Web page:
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Posts tagged Kerio River

Lake Turkana in Kenyan Rift Valley

3.6N 36.0E

January 5th, 2012 Category: Lakes, Rivers

Kenya and Ethiopia - December 25th, 2011

Lake Turkana is located in the Kenyan Rift Valley, with its far northern end crossing into Ethiopia. It is the world’s largest permanent desert lake and the world’s largest alkaline lake. Three rivers (the Omo, Turkwel and Kerio) flow into the lake, but lacking outflow its only water loss is by evaporation. Here, sediments give the northern part of the lake a tan color, while the rest changes from light to dark green due to different concentrations of sediments and algae.

Lake Turkana is an East African Rift feature. A rift is a weak place in the Earth’s crust due to the separation of two tectonic plates, often accompanied by a graben, or trough, in which lake water can collect. The rift began when East Africa, impelled by currents in the mantle, began separating from the rest of Africa, moving to the northeast. Currently the graben is 320 km wide in the north of the lake, 170 km in the south.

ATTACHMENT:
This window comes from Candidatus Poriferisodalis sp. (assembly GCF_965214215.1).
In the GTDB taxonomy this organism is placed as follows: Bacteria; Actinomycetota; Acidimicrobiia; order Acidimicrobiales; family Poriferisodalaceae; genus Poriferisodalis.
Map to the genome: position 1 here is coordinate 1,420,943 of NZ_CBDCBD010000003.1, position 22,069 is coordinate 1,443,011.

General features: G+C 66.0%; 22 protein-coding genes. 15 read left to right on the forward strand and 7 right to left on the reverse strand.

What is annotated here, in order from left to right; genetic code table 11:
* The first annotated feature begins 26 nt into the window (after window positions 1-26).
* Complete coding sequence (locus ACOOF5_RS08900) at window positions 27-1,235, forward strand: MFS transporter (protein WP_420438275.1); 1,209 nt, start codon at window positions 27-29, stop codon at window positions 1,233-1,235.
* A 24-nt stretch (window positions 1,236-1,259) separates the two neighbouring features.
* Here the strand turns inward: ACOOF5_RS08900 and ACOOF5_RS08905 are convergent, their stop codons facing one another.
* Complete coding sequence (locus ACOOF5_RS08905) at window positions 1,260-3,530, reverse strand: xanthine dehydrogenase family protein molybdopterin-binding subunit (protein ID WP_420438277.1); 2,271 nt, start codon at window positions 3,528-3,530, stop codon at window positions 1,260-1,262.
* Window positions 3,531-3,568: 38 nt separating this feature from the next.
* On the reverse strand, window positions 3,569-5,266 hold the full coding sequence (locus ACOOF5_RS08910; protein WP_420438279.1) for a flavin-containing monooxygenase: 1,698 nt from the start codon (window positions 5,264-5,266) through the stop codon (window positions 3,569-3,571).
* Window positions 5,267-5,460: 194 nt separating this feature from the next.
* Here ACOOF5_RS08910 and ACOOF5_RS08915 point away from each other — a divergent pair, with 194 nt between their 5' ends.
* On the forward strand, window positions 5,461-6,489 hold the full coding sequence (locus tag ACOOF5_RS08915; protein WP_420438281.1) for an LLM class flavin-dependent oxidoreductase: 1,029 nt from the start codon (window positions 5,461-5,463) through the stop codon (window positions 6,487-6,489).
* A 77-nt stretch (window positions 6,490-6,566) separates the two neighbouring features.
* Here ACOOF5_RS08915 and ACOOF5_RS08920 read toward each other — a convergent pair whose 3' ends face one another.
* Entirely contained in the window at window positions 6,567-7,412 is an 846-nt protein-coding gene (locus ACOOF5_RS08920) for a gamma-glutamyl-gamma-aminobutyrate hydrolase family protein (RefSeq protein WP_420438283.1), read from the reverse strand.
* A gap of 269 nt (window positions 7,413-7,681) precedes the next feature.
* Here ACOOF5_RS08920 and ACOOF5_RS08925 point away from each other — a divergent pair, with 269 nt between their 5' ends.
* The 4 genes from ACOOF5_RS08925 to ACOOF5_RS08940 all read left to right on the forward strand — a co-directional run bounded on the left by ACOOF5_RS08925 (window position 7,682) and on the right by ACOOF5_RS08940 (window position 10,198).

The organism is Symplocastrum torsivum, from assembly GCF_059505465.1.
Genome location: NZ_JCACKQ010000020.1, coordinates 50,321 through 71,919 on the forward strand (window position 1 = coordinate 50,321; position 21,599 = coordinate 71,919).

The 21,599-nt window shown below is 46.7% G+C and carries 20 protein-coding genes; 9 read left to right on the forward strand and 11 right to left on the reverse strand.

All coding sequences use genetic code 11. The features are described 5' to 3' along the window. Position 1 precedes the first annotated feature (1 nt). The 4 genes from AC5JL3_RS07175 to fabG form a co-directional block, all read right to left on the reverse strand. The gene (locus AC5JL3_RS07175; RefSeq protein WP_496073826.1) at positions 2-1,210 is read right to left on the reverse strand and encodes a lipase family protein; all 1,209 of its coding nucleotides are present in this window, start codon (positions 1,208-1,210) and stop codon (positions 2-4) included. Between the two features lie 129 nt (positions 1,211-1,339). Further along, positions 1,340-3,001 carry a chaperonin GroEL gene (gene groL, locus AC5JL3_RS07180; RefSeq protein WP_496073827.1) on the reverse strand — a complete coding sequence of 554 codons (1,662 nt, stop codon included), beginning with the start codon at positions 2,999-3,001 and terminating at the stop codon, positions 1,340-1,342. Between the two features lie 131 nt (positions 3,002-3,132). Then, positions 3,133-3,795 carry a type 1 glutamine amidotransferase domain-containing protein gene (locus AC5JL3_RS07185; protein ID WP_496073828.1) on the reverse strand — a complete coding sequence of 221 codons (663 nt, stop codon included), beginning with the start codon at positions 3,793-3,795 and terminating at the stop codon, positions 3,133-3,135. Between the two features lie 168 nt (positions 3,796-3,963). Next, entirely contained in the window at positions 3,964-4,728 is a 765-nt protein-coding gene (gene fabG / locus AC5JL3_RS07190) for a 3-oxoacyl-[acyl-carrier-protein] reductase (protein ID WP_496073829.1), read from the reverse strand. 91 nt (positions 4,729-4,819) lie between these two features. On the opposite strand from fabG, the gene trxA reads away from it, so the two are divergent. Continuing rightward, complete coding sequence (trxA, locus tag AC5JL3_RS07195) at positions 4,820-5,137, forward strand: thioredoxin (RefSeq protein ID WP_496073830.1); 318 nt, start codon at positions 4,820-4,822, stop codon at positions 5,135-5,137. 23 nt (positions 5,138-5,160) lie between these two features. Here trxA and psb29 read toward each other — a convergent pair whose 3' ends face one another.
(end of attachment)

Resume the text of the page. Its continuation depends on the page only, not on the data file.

Lake Turkana in the Kenyan Desert

April 1st, 2009 Category: Lakes

Kenya - March 24th, 2009

Kenya - March 24th, 2009

Lake Turkana, formerly known as Lake Rudolf, is a lake in the Great Rift Valley in Kenya, with its far northern end crossing into Ethiopia. It is the world’s largest permanent desert lake and the world’s largest alkaline lake.

The climate is hot and very dry. On-shore and off-shore winds can be extremely strong as the lake warms and cools more slowly than the land. Sudden, violent storms are frequent.

Three rivers (the Omo, Turkwel and Kerio) flow into the lake, but lacking outflow its only water loss is by evaporation. Lake volume and dimensions are variable. For example, its level fell by 10 meters between 1975 and 1993. The water is potable but not palatable.

Despite the barren surroundings, the lake itself is a surprisingly rich if somewhat limited habitat for life, which on the lowest level manifests itself in an immense bloom of soda-loving algae, which can change its color from sky blue to jade green. The algae, in turn, support large numbers of fish.

Here, the waters of the lake and the rivers flowing into it appear white due to sun glint. A greenish algal bloom is present in the southern part of the lake.

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